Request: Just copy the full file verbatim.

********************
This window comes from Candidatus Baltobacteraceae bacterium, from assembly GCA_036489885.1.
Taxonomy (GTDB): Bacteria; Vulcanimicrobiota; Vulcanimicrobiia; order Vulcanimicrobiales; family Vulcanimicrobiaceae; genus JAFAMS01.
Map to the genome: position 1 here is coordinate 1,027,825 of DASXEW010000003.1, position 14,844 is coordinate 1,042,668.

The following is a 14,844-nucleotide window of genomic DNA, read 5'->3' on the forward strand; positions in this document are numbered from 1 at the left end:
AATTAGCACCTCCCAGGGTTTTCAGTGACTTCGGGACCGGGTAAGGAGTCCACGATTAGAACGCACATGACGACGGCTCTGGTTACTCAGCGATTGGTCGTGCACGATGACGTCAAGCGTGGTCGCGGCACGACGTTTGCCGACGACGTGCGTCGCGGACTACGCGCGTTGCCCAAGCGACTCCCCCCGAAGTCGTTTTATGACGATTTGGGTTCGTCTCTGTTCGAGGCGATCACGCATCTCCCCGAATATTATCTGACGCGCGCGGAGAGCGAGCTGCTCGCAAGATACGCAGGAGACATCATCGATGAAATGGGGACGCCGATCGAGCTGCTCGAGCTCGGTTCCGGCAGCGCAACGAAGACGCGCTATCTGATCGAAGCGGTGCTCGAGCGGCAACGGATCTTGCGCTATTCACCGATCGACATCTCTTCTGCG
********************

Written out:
This window comes from Candidatus Baltobacteraceae bacterium, from assembly GCA_036489885.1.
Taxonomy (GTDB): Bacteria; Vulcanimicrobiota; Vulcanimicrobiia; order Vulcanimicrobiales; family Vulcanimicrobiaceae; genus JAFAMS01.
Map to the genome: position 1 here is coordinate 1,027,825 of DASXEW010000003.1, position 14,844 is coordinate 1,042,668.

The following is a 14,844-nucleotide window of genomic DNA, read 5'->3' on the forward strand; positions in this document are numbered from 1 at the left end:
AATTAGCACCTCCCAGGGTTTTCAGTGACTTCGGGACCGGGTAAGGAGTCCACGATTAGAACGCACATGACGACGGCTCTGGTTACTCAGCGATTGGTCGTGCACGATGACGTCAAGCGTGGTCGCGGCACGACGTTTGCCGACGACGTGCGTCGCGGACTACGCGCGTTGCCCAAGCGACTCCCCCCGAAGTCGTTTTATGACGATTTGGGTTCGTCTCTGTTCGAGGCGATCACGCATCTCCCCGAATATTATCTGACGCGCGCGGAGAGCGAGCTGCTCGCAAGATACGCAGGAGACATCATCGATGAAATGGGGACGCCGATCGAGCTGCTCGAGCTCGGTTCCGGCAGCGCAACGAAGACGCGCTATCTGATCGAAGCGGTGCTCGAGCGGCAACGGATCTTGCGCTATTCACCGATCGACATCTCTTCTGCG